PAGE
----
I’ve heard many people say that, in the 21st century, it will not be the size of the church, but its health that will ensure its survival. I doubt if most people realize that more than 100,000 churches in the United States (nearly one-third) have 50 attendees or fewer. That means that the average church will have fewer than 100 worshipers this Sunday. So, in spite of all the press the megachurches receive, we are still essentially a nation of small- to medium-sized churches.
For some pastors, serving in a small church creates something of a self-image problem. We look at the big church on the hill, compare ourselves to that operation, and feel inadequate or insignificant. Every new best-selling book by another pastor that turns up in your local bookstore hits you in the stomach like personal failure. Salary comparisons, hosting TV shows, appearing in newspaper stories, or anything glamorous or glorious happening in the life of another local or national pastor cuts deeply. You feel less than adequate, unsuccessful. Not so, my friend!
In The Heart of a Great Pastor, Neil Wiseman and I wrote: “Every assignment is holy ground because Jesus gave Himself for the people who live there. Every place is important because God wants something incredibly important to be accomplished there through us. Every situation is special because ministry is needed in that place. Like Queen Esther, we have come to the Kingdom for a time like this.” All of these factors should give a pastor a much-needed sense of destiny about his assignment.
In other words, there are no small assignments, and none of you is insignificant in any way. You are needed, important, and empowered by God. You serve in the middle of the action. God wants to enable you to transform your present assignment into holy ground — a place where He accomplishes supernatural achievements through ordinary people.
Eugene H. Peterson puts a new spin on Jesus’ words in his paraphrase of the Scriptures, The Message: “When you’re joined with me and I with you, the relation intimate and organic, the harvest is sure to be abundant” (John 15:5).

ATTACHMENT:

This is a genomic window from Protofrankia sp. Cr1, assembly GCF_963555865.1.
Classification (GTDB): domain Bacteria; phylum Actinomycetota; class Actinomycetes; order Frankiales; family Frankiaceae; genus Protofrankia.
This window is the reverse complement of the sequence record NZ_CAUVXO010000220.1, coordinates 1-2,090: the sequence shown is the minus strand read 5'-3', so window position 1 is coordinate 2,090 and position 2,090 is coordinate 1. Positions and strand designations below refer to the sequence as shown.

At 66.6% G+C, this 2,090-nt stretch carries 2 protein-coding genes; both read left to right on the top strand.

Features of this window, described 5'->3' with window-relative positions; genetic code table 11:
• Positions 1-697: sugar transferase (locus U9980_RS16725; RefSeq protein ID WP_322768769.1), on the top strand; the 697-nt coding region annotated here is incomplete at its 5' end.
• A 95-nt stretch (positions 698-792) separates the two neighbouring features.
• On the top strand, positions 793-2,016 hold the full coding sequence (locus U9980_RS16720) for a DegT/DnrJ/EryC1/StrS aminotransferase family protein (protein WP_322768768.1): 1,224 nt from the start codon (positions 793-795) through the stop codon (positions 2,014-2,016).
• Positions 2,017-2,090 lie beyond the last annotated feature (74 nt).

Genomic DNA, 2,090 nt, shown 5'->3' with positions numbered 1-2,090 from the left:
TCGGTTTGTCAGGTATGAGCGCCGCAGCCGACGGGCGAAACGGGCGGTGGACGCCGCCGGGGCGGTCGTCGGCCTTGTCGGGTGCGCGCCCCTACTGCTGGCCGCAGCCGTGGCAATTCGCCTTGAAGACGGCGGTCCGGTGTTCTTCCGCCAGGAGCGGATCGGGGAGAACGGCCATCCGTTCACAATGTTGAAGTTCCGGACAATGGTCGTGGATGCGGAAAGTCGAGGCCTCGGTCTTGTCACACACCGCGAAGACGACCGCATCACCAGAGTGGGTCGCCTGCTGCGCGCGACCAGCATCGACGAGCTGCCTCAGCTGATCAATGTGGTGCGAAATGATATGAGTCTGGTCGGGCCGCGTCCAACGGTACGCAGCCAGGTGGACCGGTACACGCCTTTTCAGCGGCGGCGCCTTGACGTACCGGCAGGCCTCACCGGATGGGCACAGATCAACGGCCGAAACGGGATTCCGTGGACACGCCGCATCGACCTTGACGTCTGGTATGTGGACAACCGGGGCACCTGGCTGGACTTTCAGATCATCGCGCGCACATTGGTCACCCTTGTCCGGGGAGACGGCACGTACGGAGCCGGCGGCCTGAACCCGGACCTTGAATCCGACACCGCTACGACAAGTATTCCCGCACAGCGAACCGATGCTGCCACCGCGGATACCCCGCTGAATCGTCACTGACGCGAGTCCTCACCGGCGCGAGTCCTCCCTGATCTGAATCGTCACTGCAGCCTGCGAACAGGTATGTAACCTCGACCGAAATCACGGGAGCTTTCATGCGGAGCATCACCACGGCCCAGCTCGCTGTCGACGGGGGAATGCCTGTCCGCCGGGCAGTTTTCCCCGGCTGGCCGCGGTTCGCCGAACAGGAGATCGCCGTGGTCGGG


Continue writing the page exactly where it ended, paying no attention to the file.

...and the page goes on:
Many pastors struggle as they grasp for the elusive feeling of fulfillment in their ministries. They complain about the low level of affirmation that comes from their congregants. It affects their morale, they say. Well, read again what Neil Wiseman and I wrote on that very subject in our book: “Unless ministers find a high level of meaning in their work, they almost never have a significant impact on a congregation or a community. … No pastor can depend on anyone else to feed his feelings of fulfillment. It is an inside job, but anyone can achieve it. …
“Genuine fulfillment is rooted in knowing what ministry is and then doing it energetically and creatively. You know better than anyone else when your ministry is vibrant and satisfying. You know what pleases God. This is what matters most in measuring meaning in ministry.”
Real fulfillment comes from knowing that you are where God wants you to be, doing what He desires you to do, and, when possible, receiving from a group of people who lovingly acknowledge your leadership. Stay the course, my friend!
“But you, keep your head in all situations, endure hardship, do the work of an evangelist, discharge all the duties of your ministry” (2 Timothy 4:5).